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Biological Chemistry

New target for anti-inflammatory agents

Study shows that caspases are secondary targets for nonsteroidal anti-inflammatory drugs

by Stu Borman
March 6, 2017 | A version of this story appeared in Volume 95, Issue 10

Credit: Cell Chem. Biol.
Computational model of the NSAID fenbufen (green) bound to the active site of caspase-3.
Computational model shows how the NSAID fenbufen most likely binds to the active site of caspase-3.
Credit: Cell Chem. Biol.
Computational model of the NSAID fenbufen (green) bound to the active site of caspase-3.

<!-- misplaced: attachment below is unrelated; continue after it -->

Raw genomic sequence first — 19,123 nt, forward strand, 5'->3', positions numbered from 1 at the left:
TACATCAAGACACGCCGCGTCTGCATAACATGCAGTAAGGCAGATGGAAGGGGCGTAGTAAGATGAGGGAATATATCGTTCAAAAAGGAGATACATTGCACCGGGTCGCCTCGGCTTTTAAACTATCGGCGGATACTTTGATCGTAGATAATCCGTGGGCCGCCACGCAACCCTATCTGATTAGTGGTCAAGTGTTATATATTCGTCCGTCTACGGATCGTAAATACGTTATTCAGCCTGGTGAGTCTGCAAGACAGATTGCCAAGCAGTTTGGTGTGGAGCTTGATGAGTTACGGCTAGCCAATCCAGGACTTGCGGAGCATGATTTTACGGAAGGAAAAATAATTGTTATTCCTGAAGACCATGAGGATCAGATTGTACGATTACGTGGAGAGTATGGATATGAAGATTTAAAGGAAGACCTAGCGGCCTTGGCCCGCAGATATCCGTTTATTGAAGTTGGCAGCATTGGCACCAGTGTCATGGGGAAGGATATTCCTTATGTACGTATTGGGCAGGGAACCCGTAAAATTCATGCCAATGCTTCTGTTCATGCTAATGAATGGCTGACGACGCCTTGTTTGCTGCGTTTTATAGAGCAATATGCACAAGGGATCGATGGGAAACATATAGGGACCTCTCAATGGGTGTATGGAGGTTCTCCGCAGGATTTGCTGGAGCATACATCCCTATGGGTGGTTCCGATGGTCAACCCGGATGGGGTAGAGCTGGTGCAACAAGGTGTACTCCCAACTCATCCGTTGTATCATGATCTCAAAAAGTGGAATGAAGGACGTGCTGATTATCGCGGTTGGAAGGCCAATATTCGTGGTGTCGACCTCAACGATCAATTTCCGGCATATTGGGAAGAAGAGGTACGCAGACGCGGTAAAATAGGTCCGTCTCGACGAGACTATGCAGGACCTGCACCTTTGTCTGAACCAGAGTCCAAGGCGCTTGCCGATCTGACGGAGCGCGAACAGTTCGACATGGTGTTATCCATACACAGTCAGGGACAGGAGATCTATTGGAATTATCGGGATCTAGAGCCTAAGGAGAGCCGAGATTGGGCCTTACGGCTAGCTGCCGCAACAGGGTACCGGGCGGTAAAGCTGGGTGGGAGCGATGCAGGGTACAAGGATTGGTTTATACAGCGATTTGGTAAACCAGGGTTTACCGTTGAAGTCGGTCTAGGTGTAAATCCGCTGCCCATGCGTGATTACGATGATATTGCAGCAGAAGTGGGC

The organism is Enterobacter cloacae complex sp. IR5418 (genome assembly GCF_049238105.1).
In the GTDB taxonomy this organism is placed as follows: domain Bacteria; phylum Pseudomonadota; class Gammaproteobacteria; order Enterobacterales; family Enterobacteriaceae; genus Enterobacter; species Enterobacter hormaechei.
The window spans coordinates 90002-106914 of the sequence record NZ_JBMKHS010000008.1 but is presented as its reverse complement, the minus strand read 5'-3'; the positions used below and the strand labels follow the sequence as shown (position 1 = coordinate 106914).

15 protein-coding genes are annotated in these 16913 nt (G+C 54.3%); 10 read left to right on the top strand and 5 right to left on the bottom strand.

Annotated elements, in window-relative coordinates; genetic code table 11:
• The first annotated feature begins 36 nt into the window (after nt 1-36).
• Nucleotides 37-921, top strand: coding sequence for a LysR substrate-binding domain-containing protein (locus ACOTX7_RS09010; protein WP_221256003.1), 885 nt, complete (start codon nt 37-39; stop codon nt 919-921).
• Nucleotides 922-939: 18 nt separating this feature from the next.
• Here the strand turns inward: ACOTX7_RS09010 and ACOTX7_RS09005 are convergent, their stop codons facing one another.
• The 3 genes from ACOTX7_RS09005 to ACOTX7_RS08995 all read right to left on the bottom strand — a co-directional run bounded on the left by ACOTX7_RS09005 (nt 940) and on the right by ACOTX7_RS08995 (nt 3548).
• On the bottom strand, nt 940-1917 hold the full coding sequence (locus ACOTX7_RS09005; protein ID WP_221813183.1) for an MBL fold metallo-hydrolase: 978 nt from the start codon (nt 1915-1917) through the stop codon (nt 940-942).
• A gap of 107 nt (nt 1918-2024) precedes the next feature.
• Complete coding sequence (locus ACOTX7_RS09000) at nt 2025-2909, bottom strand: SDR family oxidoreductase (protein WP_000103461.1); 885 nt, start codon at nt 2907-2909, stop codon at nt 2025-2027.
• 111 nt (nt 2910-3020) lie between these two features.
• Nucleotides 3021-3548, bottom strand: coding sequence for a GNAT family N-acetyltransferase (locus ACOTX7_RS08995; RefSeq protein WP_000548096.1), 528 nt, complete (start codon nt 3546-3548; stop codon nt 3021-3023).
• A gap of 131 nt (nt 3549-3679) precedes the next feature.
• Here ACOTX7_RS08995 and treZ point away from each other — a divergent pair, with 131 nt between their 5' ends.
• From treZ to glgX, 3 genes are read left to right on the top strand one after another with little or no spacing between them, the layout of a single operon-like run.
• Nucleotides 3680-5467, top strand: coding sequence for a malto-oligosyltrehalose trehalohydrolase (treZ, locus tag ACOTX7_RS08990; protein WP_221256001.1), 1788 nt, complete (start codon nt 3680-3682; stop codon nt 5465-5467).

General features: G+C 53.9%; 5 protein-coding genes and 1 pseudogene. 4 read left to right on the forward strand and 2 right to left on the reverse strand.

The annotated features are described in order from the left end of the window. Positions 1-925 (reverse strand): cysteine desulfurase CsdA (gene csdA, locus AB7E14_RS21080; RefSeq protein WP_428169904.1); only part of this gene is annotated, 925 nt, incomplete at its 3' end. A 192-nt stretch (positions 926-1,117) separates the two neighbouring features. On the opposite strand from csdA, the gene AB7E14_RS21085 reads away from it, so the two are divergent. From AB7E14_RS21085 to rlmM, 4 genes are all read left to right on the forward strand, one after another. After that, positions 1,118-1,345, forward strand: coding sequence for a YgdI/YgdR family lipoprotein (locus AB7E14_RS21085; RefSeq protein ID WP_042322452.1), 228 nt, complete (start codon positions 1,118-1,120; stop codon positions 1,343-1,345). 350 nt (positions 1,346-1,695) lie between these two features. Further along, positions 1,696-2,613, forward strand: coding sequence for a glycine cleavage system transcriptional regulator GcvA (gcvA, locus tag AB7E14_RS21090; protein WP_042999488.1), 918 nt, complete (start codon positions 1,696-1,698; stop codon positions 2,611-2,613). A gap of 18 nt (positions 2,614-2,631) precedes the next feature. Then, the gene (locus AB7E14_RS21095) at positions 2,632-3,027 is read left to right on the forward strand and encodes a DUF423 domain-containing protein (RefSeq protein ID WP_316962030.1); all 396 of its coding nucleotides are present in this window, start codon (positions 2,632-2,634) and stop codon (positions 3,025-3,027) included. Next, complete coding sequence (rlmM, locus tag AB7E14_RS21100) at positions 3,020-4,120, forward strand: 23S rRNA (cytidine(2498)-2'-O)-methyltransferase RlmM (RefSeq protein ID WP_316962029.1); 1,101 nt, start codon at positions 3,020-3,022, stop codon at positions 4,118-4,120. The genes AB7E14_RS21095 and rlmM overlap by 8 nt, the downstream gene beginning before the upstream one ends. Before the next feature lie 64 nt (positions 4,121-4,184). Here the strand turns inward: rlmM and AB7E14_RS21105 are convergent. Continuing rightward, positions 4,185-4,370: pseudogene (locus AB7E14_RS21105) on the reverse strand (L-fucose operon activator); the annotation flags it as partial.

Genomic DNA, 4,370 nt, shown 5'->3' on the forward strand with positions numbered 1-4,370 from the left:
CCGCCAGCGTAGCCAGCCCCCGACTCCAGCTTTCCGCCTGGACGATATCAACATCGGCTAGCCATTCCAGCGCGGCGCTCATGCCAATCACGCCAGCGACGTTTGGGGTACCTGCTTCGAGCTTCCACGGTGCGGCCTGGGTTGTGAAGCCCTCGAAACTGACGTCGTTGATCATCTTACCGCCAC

Researchers have discovered that caspases, enzymes that promote inflammation and cell death, are secondary targets for some nonsteroidal anti-inflammatory drugs (NSAIDs) (CellChem. Biol. 2017, DOI: 10.1016/j.chembi​ol.2017.02.003). NSAIDs such as Advil and aspirin are primarily cyclooxygenase inhibitors but hit other targets as well, causing side effects such as stomach pain, heartburn, and bleeding. The addition of caspases to the list of NSAID targets could aid understanding of the drugs’ anti-inflammatory effects and help lead to the design of new agents with reduced side effects. Hang Hubert Yin and coworkers at the University of Colorado, Boulder, studied NSAID targeting in cells exposed to inflammatory stimuli that boost caspase production. Such conditions have not been widely used before in NSAID studies, the researchers say, even though patients with inflammatory conditions often take NSAIDs. Yin’s group shows that under inflammatory conditions, some NSAIDs bind to a common caspase active-site motif and therefore inhibit several types of caspases. “We are currently working on novel, selective caspase inhibitors, hoping to develop the next generation of anti-inflammation drugs,” Yin says.


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